The Link Between Lord of the Flies and The Stanford Prison Experiment: How Power Turns People into Monsters

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In 1971, Stanford University conducted what is now considered one of the most infamous experiments of all time- The Stanford Prison Experiment. Professor Philip Zimbardo searched for volunteers willing to act as mock prisoners for two weeks in a three-cell jail built by Zimbardo himself, who was looking to study the psychological effects that prison had on both guards and prisoners. Out of upwards of 70 applicants, 24 were chosen, half of them assigned to act as prison guards and the other half to be the prisoners. The experiment was built to be extremely realistic in order to get accurate results, and daily routines included strip searches, uniforms, prison ID numbers, physical punishments and heavy chains bolted on their right ankles at all times.

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The experiment started off soundly, but on only the morning of the second day, the prisoners began to rebel, taking off their uniforms and barricading themselves inside their cells with their beds. Not even 36 hours into the experiment, the first prisoner was released, who was suffering from “acute emotional disturbance”, “disorganized thinking”, “uncontrollable crying”, and “rage”. Quickly after that, the other prisoners began to go a bit mad themselves, doing things such as refusing to eat and crying regularly. What the Stanford “prisoners” experienced is a lot like what the boys in William Golding’s Lord of the Flies went through in many ways. Having been trapped on an island and left to their own devices for more time than anybody should be, the boys, and Jack in particular, slowly began to go insane- His peak being when he violently murders one of the other boys with the hunters. As time goes on in the story, Jack’s insecurity in his masculinity, lack of an authority figure and most importantly the maddening solitude he faces on the island eventually results in him losing all sense of morality and control.

From the beginning of the book, it’s clear that Jack is a boy’s boy, obsessed with his masculinity and keeping his status up. The second the boys meet, Jack longs to have control and power over the others. One explanation for this is that he is insecure in himself and his masculinity, scared that the others will look down on him once his status begins to drop or he appears weak. Once he and the choir arrive on the beach, Jack asks, “Where’s the man with the trumpet?” (25) As soon as Ralph tells him there is none, Jack begins longing to fill the position, desperate for control. Along with this, as everyone is introducing themselves and stating their names, Jack says, “Kids’ names,” and, “Why should I be Jack? I’m Merridew”. (27) He sees this island as an opportunity to start fresh with a new identity. Something bigger, better, and more authoritarian. Merridew, a bold and powerful name compared to ‘Jack’, is a perfect way to assert his dominance over his peers and help him achieve this new role of power. When Ralph suggests they “ought to have a chief”, (28) Jack jumps at the opportunity and says, “I ought to be chief”, “because I’m chapter chorister and head boy. I can sing C sharp” (28). Since he’s used to being in charge with the choir, he gets frustrated when not awarded the position.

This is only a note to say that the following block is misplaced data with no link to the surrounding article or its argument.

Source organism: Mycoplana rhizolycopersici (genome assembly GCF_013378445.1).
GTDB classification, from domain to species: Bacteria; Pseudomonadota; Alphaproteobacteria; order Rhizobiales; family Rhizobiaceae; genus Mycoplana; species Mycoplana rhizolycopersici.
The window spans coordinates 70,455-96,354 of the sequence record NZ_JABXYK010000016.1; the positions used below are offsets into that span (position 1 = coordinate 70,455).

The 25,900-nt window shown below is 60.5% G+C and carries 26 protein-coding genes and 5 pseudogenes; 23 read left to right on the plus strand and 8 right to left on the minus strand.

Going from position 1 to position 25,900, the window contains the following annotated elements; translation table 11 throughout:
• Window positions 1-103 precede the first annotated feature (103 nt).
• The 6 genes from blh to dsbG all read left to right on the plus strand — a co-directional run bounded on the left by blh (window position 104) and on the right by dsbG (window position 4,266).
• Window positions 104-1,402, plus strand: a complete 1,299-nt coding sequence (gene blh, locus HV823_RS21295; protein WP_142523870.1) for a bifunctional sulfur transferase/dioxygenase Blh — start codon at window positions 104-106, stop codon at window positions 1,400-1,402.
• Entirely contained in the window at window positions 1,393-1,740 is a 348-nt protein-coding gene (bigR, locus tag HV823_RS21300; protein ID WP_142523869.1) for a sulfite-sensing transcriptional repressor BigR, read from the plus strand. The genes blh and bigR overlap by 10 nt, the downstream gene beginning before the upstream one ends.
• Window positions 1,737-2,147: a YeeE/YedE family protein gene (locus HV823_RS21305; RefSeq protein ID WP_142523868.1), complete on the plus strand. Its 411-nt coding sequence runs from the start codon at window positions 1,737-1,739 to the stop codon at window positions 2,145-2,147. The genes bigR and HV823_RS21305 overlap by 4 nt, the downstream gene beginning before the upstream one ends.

As the story goes on, this need for control and power only intensifies. This is shown most clearly when Jack is hunting. He takes it very seriously, going so far as camouflaging himself with mud, dung and whatever he could find to help him blend in with his environment. As the boys start to get more desperate for rescue, Jack begins to use hunting and killing to assert his dominance and try to gain some higher standing on the island. Not only this, but Jack also believes that his role as a hunter trumps what he considers Ralph’s unnecessary rules. When Ralph is lecturing him and the others about how they’re breaking the rules, Jack says, 'Bollocks to the rules! We’re strong – we hunt! If there’s a beast, we’ll hunt it down! We’ll close in and beat and beat and beat - !” (130) This tactic works, and it gives him a power trip. Slowly but surely some of the other boys begin to take Jacks side, his confidence and charisma working in his favor. Jack in the other boy’s eyes is the perfect mold for masculinity, and he knows it. He manipulates them from the start, leading them on a path of violence and destruction. The height of this is when the group violently murders a sow, losing any shred of morality and dignity they had left. At this point, hunting wasn’t just about getting food anymore. It was a way for them to exercise their power, causing death and destruction wherever Jack led them. Throughout all these events, there’s a recurring theme with Jack that keeps him going: No one is there to stop him.

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